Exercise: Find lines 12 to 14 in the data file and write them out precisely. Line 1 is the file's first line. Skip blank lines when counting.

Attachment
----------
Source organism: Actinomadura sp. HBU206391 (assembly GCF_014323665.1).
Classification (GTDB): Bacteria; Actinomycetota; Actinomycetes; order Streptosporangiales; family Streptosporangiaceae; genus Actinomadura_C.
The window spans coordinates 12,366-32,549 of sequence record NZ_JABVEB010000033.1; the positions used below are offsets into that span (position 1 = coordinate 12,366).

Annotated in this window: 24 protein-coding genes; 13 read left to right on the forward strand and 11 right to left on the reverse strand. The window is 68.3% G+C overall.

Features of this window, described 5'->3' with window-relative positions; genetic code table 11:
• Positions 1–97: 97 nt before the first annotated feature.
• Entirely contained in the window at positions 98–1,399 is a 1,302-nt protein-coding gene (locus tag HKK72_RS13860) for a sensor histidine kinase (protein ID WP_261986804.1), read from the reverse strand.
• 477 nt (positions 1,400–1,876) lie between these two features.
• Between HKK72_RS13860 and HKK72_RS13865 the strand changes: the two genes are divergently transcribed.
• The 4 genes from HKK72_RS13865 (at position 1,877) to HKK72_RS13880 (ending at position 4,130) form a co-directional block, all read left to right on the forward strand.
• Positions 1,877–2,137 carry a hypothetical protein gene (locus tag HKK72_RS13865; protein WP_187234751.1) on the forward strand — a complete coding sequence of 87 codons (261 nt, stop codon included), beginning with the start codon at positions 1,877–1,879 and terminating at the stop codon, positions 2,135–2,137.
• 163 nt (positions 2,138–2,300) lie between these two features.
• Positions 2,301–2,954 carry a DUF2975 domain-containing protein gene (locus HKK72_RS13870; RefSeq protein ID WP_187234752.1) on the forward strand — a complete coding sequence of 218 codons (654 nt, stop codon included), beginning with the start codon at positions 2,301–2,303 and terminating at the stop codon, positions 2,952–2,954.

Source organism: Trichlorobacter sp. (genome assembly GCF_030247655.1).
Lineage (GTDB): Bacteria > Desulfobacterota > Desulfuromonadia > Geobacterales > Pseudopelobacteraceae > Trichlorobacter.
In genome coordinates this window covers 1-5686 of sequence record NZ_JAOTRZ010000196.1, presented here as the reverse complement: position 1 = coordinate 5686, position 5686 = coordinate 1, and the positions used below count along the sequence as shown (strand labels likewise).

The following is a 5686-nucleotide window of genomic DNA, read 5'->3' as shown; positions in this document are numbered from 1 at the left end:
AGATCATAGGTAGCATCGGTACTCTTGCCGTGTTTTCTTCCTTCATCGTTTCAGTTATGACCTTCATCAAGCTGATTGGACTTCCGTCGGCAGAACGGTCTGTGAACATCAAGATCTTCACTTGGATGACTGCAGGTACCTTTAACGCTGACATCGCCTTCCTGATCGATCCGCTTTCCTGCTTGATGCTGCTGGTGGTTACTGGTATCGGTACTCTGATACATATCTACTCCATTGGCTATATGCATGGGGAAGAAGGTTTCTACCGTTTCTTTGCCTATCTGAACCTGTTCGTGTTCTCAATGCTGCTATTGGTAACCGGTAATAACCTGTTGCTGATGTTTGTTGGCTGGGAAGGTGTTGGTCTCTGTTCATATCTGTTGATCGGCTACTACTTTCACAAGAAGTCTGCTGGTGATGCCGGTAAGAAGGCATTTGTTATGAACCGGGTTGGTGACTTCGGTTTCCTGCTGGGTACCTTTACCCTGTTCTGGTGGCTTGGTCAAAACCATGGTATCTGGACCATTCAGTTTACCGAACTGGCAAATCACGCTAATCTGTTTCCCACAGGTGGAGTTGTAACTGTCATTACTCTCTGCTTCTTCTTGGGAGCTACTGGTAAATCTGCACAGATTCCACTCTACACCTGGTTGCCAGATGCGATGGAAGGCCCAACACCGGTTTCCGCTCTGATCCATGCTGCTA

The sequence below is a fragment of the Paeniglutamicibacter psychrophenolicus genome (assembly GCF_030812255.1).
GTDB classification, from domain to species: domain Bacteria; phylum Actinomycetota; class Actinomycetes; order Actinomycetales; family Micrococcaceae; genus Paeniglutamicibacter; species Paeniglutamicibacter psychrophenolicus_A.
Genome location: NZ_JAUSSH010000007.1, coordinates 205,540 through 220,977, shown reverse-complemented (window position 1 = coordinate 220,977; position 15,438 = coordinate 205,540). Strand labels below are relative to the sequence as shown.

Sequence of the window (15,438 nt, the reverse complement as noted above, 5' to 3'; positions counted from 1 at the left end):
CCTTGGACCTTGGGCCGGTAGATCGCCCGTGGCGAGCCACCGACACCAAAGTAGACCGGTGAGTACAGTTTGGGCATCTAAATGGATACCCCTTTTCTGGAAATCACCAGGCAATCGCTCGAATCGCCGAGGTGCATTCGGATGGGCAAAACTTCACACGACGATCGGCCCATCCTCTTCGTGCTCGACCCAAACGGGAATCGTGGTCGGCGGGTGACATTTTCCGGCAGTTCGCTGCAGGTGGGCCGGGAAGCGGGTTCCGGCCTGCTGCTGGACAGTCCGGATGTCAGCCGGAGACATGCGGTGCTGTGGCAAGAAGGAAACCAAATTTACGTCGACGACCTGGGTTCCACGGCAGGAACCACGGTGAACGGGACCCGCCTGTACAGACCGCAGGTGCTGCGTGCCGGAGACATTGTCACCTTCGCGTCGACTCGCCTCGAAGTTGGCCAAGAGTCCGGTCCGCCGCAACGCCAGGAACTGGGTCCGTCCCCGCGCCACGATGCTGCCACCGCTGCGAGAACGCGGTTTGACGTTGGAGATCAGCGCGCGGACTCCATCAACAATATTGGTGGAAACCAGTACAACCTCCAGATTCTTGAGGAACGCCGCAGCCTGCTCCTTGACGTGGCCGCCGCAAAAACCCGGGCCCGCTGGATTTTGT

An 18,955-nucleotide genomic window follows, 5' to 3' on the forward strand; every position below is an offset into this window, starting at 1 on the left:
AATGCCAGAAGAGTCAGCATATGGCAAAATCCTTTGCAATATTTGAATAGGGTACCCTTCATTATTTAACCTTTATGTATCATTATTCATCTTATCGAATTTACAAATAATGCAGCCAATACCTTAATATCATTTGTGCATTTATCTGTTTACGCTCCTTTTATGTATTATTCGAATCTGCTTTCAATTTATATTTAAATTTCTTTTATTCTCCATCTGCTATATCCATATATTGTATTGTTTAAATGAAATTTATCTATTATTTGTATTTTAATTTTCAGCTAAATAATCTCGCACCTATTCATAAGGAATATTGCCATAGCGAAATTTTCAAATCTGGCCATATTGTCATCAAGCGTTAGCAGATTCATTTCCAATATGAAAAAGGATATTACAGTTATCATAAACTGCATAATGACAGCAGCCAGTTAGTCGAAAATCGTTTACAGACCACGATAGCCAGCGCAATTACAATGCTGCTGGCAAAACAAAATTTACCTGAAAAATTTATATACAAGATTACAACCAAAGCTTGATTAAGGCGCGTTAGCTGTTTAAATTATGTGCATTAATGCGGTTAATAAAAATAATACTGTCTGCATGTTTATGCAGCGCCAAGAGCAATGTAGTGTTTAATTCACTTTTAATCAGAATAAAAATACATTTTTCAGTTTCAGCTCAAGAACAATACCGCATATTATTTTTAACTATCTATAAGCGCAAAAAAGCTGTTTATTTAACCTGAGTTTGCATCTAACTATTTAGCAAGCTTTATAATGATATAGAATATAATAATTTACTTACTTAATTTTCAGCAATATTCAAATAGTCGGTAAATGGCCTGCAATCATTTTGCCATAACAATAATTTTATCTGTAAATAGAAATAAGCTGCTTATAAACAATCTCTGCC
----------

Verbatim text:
• 163 nt (positions 2,138–2,300) lie between these two features.
• Positions 2,301–2,954 carry a DUF2975 domain-containing protein gene (locus HKK72_RS13870; RefSeq protein ID WP_187234752.1) on the forward strand — a complete coding sequence of 218 codons (654 nt, stop codon included), beginning with the start codon at positions 2,301–2,303 and terminating at the stop codon, positions 2,952–2,954.

Source organism: Trichlorobacter sp. (genome assembly GCF_030247655.1).